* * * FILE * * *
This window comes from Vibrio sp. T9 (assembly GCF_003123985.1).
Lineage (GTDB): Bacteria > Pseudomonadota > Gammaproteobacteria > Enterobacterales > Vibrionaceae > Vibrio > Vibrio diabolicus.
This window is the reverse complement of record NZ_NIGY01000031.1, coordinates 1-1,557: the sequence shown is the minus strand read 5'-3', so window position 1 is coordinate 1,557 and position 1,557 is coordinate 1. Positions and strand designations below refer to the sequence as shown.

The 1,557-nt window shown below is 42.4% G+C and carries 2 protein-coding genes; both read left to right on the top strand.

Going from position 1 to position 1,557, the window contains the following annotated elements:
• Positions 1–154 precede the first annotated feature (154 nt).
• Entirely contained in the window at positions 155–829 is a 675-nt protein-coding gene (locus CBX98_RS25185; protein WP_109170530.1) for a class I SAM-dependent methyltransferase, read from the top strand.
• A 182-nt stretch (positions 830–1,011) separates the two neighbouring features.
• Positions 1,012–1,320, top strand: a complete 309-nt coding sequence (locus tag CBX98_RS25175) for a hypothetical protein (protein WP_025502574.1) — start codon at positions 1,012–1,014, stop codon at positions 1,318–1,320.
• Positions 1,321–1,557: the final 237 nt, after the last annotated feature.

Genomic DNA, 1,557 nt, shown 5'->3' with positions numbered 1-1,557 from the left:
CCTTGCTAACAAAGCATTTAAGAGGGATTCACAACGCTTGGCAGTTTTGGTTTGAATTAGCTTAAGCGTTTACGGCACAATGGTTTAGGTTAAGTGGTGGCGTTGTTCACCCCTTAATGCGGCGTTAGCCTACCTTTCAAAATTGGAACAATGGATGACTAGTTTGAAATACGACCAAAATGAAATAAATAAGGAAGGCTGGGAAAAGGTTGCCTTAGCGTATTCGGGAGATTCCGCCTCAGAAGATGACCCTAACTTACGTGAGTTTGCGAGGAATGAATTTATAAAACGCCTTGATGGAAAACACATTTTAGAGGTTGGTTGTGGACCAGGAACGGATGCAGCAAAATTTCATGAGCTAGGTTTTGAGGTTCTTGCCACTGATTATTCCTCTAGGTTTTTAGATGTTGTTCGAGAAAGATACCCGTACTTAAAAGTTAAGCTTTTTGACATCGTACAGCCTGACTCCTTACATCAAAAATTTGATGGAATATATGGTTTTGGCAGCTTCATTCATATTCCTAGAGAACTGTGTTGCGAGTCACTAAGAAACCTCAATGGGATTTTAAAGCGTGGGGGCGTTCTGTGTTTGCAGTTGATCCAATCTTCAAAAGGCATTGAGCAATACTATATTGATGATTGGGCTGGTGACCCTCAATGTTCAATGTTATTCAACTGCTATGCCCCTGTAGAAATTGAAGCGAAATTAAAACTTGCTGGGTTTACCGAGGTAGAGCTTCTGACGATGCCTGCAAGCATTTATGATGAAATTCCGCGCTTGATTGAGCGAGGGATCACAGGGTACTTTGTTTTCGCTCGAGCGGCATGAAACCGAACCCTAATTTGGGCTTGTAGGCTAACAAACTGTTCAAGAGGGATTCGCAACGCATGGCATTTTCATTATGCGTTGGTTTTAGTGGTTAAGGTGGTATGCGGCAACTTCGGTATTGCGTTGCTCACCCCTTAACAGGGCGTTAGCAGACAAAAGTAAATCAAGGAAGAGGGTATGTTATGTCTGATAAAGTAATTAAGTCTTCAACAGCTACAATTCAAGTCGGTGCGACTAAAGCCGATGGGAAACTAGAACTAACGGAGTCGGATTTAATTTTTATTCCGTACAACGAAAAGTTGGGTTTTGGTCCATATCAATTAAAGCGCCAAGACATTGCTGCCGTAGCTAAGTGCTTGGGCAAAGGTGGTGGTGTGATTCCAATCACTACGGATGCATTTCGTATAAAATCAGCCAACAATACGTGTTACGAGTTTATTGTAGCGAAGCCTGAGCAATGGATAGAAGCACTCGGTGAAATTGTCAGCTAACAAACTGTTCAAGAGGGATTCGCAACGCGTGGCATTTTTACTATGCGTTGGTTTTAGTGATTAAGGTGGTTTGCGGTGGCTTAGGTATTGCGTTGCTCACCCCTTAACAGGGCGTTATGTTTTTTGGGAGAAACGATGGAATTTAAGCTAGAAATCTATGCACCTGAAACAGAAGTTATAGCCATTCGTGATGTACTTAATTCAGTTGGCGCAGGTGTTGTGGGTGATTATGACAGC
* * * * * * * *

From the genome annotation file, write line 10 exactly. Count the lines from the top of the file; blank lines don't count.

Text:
• Positions 1,321–1,557: the final 237 nt, after the last annotated feature.